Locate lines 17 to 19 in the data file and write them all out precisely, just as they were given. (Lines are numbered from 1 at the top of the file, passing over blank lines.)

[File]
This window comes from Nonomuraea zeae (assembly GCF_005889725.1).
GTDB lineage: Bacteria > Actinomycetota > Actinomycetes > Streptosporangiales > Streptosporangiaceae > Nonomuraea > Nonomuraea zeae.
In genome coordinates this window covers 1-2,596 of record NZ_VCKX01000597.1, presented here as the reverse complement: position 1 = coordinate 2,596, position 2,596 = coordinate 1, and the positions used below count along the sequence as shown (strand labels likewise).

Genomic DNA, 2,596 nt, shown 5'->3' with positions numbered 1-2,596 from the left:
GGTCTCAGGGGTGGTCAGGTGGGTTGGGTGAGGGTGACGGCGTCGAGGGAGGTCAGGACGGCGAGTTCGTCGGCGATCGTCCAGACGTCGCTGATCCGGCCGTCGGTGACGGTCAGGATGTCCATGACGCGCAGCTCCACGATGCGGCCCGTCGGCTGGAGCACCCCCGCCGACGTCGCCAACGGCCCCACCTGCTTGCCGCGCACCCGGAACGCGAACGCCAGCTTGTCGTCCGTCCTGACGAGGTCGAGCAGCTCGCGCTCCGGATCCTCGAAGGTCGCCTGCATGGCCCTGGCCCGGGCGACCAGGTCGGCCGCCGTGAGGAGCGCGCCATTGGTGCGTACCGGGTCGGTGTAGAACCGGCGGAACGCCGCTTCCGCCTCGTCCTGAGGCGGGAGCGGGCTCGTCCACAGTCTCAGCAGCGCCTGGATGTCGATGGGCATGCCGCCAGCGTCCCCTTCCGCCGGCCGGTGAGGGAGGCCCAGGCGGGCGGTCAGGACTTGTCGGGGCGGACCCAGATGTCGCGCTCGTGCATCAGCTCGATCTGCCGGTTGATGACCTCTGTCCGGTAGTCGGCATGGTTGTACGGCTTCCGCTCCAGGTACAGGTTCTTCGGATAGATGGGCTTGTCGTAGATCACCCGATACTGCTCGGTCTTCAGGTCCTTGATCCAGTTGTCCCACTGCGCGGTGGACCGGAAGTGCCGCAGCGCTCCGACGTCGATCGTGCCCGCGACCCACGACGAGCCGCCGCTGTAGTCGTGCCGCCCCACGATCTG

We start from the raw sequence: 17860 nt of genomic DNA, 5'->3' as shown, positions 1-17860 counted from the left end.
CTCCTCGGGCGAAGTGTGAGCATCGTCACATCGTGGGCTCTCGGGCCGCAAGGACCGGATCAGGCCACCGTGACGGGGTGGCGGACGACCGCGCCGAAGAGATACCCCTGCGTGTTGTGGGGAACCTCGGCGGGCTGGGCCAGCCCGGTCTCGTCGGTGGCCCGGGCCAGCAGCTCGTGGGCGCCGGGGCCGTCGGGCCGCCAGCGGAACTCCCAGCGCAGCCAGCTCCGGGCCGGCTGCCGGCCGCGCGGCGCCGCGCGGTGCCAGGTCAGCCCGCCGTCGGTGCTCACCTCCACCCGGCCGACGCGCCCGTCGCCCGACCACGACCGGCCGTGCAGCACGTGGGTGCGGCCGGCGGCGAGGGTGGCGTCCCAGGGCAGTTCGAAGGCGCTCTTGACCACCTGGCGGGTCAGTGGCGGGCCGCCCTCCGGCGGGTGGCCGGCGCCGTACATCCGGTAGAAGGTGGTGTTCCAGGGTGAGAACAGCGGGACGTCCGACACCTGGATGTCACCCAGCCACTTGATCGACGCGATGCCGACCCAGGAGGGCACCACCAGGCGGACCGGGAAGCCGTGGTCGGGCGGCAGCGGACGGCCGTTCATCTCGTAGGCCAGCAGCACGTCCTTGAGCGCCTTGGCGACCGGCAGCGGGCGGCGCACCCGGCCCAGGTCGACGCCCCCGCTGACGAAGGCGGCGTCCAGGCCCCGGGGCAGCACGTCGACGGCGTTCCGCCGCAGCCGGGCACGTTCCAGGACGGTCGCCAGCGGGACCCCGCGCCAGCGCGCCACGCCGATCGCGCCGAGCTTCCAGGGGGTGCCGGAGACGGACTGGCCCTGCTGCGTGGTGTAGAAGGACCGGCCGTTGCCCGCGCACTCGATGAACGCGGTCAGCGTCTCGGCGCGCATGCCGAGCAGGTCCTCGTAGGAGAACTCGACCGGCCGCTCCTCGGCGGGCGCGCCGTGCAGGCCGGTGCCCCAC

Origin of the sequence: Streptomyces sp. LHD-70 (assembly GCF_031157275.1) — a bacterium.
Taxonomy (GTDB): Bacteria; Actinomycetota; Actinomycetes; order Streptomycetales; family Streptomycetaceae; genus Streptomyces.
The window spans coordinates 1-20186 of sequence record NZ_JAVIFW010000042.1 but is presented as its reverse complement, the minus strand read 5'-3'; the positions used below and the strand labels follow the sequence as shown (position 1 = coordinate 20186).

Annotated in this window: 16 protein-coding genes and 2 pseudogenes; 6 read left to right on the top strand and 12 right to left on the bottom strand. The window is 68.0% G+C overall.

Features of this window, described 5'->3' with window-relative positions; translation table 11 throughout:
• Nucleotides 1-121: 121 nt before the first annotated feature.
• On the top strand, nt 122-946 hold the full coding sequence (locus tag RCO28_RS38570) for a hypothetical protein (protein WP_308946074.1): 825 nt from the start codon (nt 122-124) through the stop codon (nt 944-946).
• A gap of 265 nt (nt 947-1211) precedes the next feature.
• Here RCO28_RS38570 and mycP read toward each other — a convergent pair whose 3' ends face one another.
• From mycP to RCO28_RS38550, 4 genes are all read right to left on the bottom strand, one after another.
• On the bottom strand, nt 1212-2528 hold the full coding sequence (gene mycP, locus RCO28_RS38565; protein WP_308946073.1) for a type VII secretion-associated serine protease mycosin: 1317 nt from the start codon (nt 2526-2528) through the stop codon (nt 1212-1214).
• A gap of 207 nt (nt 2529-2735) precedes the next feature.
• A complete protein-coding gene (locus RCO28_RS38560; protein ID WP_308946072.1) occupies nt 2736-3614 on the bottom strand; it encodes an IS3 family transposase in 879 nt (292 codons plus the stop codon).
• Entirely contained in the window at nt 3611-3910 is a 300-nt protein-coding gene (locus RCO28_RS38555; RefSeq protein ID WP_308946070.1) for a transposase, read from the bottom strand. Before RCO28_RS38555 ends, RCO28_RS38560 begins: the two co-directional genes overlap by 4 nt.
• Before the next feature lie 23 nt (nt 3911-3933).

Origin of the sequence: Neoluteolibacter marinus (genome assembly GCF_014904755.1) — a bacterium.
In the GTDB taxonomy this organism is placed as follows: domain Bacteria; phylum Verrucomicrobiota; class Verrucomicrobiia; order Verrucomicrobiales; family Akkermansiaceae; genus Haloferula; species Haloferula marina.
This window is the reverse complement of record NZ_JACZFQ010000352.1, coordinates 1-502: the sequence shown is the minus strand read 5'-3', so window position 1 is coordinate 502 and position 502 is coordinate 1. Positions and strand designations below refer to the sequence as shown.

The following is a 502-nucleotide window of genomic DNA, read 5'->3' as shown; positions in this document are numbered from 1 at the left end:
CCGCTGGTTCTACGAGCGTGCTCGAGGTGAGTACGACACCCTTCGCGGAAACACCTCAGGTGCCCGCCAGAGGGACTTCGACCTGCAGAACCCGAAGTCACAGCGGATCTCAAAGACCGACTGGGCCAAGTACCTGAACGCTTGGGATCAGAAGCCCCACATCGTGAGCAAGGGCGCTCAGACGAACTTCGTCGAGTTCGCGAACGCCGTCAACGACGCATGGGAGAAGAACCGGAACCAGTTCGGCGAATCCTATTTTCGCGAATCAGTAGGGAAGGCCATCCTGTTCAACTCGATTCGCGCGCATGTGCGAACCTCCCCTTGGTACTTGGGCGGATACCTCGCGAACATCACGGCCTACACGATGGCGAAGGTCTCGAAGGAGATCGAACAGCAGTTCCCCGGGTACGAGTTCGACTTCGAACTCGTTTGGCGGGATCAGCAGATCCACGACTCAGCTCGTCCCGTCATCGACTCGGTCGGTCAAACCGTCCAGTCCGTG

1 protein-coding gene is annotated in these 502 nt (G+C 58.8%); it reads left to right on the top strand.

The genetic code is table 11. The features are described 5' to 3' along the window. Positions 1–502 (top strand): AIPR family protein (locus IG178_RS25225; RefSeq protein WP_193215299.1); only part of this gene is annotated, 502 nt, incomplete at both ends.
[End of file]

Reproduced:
• From mycP to RCO28_RS38550, 4 genes are all read right to left on the bottom strand, one after another.
• On the bottom strand, nt 1212-2528 hold the full coding sequence (gene mycP, locus RCO28_RS38565; protein WP_308946073.1) for a type VII secretion-associated serine protease mycosin: 1317 nt from the start codon (nt 2526-2528) through the stop codon (nt 1212-1214).
• A gap of 207 nt (nt 2529-2735) precedes the next feature.